Panera Bread Company

1995 Words4 Pages
Panera Bread Company is an intriguing business operation that came to be an exceptional “fast casual” restaurant through observing, learning, acquiring, and divesting of unprofitable assets. Panera’s history began when Pavailler, a French oven manufacturer, opened a demonstration bakery in Boston by the name of Au Bon Pain in 1976. In 1978 an adventure capitalist by the name of Louis Kane purchased Au Bon Pain. Kane had great aspirations for expanding Au Bon Pain, but had little success. In 1981 Robert Shaich, a Harvard Business graduate, small business owner, and master baker, merged his own cookie bakery with that of Kane’s bread bakery forming Au Bon Pain Co. Inc. With Shaich’s smart business sense and Kane’s business connections the two partners, and co-CEOs, were able to successfully expand Au Bon Pain Co. Inc. while at the same time reducing debts incurred by Kane’s initial unsuccessfulness. In 1985 Kane and Shaich successfully transitioned their bakery into a “fast casual” restaurant by adding sandwiches to their menu. The year 1991 marked perhaps the greatest accomplishment for Kane and Shaich as this was the year they took Au Bon Pain public.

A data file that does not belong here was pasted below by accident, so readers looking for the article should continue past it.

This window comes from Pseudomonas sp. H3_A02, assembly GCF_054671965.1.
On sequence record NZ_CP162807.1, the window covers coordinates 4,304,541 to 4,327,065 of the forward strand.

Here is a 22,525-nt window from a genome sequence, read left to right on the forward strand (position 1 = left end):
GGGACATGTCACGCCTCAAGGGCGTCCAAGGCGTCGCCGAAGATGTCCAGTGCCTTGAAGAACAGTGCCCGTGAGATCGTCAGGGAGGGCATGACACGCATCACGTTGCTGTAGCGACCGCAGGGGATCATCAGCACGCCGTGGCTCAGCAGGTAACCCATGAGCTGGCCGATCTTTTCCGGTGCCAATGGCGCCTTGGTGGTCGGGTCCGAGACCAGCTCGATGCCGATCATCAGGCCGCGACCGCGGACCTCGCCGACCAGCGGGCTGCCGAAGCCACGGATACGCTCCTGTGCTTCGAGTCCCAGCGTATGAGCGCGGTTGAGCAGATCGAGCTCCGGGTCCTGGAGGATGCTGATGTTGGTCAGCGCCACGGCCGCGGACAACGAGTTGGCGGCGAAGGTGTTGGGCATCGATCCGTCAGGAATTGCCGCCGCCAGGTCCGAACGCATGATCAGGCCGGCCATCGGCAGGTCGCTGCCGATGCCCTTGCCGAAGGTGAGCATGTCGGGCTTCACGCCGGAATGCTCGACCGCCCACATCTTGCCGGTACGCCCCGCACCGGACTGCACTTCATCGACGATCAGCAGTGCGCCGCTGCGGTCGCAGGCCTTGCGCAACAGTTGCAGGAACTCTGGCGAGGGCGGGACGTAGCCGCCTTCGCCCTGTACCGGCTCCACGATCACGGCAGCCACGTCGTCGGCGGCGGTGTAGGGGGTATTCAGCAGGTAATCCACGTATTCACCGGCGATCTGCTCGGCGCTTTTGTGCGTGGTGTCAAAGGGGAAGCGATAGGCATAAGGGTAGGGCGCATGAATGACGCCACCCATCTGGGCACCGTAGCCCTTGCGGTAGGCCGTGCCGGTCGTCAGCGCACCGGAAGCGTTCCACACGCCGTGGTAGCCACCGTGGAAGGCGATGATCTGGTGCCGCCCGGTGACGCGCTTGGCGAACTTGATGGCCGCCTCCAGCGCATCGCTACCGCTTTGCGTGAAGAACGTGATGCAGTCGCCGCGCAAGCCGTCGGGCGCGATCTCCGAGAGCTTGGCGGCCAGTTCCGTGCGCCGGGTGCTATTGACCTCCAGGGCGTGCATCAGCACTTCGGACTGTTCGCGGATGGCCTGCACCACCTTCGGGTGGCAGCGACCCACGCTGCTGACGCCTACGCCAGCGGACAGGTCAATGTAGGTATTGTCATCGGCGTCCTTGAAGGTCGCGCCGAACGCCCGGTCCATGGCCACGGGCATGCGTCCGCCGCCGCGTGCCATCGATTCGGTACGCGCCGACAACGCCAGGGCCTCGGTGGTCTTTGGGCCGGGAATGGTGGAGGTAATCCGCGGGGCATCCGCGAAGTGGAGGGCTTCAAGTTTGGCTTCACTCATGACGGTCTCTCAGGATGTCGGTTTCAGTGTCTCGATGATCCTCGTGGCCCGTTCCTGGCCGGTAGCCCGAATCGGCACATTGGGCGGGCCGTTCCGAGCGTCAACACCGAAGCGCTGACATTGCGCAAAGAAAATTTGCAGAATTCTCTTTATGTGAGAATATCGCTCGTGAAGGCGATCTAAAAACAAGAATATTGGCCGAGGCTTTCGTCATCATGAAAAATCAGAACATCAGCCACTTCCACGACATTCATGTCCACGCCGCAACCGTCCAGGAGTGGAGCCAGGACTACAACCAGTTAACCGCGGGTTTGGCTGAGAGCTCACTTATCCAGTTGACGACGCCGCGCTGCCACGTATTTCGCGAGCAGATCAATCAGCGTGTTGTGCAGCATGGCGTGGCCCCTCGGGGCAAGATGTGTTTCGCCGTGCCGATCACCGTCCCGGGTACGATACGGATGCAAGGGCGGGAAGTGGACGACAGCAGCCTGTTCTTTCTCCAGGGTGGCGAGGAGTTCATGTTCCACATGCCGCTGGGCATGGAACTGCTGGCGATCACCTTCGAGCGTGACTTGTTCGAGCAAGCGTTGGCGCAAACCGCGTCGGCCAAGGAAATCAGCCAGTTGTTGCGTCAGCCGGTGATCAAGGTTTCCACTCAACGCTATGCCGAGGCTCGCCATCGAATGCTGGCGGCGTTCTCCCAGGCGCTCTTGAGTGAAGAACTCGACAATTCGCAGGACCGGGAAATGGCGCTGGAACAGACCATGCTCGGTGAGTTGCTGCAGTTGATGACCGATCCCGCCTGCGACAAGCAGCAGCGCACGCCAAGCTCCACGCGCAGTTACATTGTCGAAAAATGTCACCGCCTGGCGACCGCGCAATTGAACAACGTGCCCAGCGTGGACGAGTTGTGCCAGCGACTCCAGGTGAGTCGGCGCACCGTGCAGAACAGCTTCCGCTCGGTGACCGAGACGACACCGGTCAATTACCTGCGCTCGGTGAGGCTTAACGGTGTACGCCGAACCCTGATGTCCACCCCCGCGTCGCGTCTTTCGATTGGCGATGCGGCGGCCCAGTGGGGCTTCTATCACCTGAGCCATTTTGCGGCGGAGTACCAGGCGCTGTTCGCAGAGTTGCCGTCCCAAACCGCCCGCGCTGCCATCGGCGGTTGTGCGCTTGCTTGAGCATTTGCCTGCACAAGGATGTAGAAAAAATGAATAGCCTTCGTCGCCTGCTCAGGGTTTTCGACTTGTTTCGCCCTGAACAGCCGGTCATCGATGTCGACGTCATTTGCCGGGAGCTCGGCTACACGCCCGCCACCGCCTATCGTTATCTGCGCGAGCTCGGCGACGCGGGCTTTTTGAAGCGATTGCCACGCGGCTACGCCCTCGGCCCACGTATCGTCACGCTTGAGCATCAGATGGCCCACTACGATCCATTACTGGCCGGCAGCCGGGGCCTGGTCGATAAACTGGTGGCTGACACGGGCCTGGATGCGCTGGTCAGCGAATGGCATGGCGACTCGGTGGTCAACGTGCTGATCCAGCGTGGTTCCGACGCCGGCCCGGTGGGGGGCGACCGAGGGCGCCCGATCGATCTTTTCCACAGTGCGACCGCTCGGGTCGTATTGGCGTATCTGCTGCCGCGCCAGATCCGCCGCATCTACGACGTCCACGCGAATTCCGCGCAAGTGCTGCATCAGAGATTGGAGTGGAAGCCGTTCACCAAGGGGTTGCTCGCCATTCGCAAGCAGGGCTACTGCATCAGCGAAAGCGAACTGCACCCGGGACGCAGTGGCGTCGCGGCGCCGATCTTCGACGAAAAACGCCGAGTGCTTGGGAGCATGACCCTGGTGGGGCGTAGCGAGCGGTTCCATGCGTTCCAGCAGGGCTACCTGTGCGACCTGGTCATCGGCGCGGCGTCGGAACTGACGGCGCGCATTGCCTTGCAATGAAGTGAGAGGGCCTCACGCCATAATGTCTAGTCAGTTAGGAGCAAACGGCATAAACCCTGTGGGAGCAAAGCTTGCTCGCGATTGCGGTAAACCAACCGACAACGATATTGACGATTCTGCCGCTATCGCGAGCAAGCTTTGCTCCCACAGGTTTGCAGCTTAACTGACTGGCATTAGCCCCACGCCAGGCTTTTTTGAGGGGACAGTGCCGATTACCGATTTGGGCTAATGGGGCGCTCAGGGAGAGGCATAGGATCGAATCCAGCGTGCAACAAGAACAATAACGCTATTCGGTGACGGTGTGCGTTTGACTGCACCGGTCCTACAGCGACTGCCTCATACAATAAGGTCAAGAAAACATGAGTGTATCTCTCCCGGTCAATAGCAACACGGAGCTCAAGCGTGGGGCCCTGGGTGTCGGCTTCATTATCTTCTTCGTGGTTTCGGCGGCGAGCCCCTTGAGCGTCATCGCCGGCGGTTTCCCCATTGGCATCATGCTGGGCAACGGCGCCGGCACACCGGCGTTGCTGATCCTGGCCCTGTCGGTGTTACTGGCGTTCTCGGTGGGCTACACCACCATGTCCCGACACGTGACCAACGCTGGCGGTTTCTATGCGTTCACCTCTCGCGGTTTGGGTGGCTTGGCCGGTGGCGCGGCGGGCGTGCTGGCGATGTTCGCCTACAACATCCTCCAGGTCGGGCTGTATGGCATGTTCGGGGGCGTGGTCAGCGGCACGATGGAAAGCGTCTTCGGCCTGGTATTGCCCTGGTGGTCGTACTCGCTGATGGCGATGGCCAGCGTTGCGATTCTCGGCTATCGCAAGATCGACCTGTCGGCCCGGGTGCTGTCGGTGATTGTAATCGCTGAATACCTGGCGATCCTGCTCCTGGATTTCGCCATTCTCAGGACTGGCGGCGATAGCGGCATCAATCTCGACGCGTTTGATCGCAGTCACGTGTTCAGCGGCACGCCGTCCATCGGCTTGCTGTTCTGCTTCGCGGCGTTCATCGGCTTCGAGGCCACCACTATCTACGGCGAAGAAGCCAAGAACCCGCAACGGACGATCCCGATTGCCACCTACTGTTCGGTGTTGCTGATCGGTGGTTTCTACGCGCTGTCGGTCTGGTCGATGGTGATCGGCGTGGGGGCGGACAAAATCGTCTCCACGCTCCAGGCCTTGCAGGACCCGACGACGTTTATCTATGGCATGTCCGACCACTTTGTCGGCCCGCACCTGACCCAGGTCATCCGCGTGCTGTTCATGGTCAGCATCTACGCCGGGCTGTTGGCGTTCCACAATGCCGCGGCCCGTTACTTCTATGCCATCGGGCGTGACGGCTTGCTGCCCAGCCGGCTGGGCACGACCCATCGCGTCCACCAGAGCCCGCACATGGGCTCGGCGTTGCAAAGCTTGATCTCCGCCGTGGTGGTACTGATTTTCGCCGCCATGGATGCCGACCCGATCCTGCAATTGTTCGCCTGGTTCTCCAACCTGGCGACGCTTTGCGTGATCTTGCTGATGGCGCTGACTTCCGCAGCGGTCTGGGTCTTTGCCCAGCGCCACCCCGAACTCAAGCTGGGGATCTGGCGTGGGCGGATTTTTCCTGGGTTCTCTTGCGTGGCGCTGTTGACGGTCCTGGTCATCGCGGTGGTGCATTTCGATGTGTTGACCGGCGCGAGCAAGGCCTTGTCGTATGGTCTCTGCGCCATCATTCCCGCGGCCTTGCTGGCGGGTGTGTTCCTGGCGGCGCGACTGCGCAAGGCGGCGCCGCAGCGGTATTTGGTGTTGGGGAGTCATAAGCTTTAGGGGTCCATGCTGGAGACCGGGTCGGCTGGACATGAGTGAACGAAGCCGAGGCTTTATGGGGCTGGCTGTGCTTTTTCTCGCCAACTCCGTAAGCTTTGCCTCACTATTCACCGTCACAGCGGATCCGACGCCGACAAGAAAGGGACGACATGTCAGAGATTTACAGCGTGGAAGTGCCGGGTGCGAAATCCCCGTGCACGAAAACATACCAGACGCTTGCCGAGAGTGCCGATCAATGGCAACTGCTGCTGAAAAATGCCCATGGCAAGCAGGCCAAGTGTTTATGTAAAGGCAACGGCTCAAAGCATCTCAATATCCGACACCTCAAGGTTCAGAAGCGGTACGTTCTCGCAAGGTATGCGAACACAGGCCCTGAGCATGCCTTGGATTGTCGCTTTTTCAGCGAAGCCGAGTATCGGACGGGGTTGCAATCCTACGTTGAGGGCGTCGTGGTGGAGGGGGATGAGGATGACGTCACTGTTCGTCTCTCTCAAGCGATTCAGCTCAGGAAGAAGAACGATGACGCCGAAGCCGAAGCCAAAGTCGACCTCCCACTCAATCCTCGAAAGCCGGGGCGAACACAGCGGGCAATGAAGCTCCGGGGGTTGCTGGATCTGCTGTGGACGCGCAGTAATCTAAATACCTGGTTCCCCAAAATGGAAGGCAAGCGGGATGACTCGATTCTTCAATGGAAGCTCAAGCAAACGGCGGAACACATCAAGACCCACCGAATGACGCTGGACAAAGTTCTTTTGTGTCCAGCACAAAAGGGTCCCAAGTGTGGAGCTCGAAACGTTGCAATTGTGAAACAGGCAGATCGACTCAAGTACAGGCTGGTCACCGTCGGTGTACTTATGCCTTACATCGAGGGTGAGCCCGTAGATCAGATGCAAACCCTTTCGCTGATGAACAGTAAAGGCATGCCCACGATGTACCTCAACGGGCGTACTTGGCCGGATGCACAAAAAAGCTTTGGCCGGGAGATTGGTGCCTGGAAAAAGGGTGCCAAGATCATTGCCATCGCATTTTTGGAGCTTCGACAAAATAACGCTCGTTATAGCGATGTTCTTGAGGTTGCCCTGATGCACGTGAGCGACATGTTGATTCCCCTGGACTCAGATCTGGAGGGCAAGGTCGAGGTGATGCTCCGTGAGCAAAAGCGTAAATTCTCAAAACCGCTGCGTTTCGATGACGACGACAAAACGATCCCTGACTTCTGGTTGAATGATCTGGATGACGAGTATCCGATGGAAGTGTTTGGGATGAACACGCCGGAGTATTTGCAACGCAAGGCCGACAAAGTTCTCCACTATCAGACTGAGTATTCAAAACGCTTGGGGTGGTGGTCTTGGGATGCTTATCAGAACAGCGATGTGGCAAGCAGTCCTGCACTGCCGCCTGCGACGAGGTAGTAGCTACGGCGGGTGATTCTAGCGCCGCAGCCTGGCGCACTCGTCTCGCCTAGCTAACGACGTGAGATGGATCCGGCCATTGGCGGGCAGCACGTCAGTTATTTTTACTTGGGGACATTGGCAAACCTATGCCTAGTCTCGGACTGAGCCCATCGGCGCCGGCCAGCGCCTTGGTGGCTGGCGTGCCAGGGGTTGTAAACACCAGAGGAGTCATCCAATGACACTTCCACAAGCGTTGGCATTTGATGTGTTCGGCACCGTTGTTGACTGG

The success of Au Bon Pain continued even further upon the acquisition of the Saint Louis Bread Company in 1993. For several years Au Bon Pain’s management studied Saint Louis Bread Company’s operations as well as watched the habits of their consumer base. Eventually, Au Bon Pain’s management realized the business habits of their new acquisition had the capability to lead them even further down the road of success. For the next several years Au Bon Pain focused much of its time, effort, and capital on the successful expansion of their café style Saint Louis Bread stores, al...

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...ect on the other segments. Moreton needs to forever be on his toes and ensure all segments are operating to their fullest capabilities so that Panera can continue to keep its debts low and its name well-known in the food service industry.
As of the end of 2009 Panera had yet to access its $250 million credit facility. If Moreton continues to keep Panera’s total assets at approximately three and a half times its total liabilities Panera should not have to access that credit facility nor should the company have to worry about having to pass up a future strategic alliance or acquisition. Low debts, high assets, and continued watchfulness of all business operations are the key to Panera’s future success.

Works Cited

Wheelen, Thomas L. and J. David Hunger. Strategic Management and Business Policy, 13th Ed. Upper Saddle River, NJ: Pearson Education, Inc., 2012. Print.
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